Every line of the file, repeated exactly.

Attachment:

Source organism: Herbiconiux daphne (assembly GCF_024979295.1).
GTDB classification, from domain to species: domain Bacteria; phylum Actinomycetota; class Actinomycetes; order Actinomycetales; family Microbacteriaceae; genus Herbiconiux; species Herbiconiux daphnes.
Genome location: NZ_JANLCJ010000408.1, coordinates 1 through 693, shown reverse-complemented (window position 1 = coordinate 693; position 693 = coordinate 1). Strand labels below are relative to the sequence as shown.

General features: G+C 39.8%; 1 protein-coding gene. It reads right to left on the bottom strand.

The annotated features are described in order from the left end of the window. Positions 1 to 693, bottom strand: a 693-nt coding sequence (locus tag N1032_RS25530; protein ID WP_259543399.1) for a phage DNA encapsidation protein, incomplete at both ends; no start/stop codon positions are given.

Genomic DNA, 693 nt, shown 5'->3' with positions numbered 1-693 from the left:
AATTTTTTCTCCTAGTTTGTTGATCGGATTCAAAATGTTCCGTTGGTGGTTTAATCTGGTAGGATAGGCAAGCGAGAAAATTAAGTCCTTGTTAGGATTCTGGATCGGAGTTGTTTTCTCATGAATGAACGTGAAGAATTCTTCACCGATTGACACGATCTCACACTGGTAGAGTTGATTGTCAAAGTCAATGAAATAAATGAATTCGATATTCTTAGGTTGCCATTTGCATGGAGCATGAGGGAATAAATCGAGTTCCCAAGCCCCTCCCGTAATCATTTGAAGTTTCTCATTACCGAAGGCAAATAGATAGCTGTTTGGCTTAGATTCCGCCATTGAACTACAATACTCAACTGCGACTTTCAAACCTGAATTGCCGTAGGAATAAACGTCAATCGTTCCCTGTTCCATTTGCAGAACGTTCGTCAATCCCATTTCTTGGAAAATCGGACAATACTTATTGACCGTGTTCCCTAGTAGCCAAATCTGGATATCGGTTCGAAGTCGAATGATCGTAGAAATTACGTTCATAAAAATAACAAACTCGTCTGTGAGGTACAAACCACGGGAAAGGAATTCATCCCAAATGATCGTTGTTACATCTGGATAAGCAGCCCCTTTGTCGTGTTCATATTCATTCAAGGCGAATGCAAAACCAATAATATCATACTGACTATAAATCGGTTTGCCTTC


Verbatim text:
Source organism: Herbiconiux daphne (assembly GCF_024979295.1).
GTDB classification, from domain to species: domain Bacteria; phylum Actinomycetota; class Actinomycetes; order Actinomycetales; family Microbacteriaceae; genus Herbiconiux; species Herbiconiux daphnes.
Genome location: NZ_JANLCJ010000408.1, coordinates 1 through 693, shown reverse-complemented (window position 1 = coordinate 693; position 693 = coordinate 1). Strand labels below are relative to the sequence as shown.

General features: G+C 39.8%; 1 protein-coding gene. It reads right to left on the bottom strand.

The annotated features are described in order from the left end of the window. Positions 1 to 693, bottom strand: a 693-nt coding sequence (locus tag N1032_RS25530; protein ID WP_259543399.1) for a phage DNA encapsidation protein, incomplete at both ends; no start/stop codon positions are given.

Genomic DNA, 693 nt, shown 5'->3' with positions numbered 1-693 from the left:
AATTTTTTCTCCTAGTTTGTTGATCGGATTCAAAATGTTCCGTTGGTGGTTTAATCTGGTAGGATAGGCAAGCGAGAAAATTAAGTCCTTGTTAGGATTCTGGATCGGAGTTGTTTTCTCATGAATGAACGTGAAGAATTCTTCACCGATTGACACGATCTCACACTGGTAGAGTTGATTGTCAAAGTCAATGAAATAAATGAATTCGATATTCTTAGGTTGCCATTTGCATGGAGCATGAGGGAATAAATCGAGTTCCCAAGCCCCTCCCGTAATCATTTGAAGTTTCTCATTACCGAAGGCAAATAGATAGCTGTTTGGCTTAGATTCCGCCATTGAACTACAATACTCAACTGCGACTTTCAAACCTGAATTGCCGTAGGAATAAACGTCAATCGTTCCCTGTTCCATTTGCAGAACGTTCGTCAATCCCATTTCTTGGAAAATCGGACAATACTTATTGACCGTGTTCCCTAGTAGCCAAATCTGGATATCGGTTCGAAGTCGAATGATCGTAGAAATTACGTTCATAAAAATAACAAACTCGTCTGTGAGGTACAAACCACGGGAAAGGAATTCATCCCAAATGATCGTTGTTACATCTGGATAAGCAGCCCCTTTGTCGTGTTCATATTCATTCAAGGCGAATGCAAAACCAATAATATCATACTGACTATAAATCGGTTTGCCTTC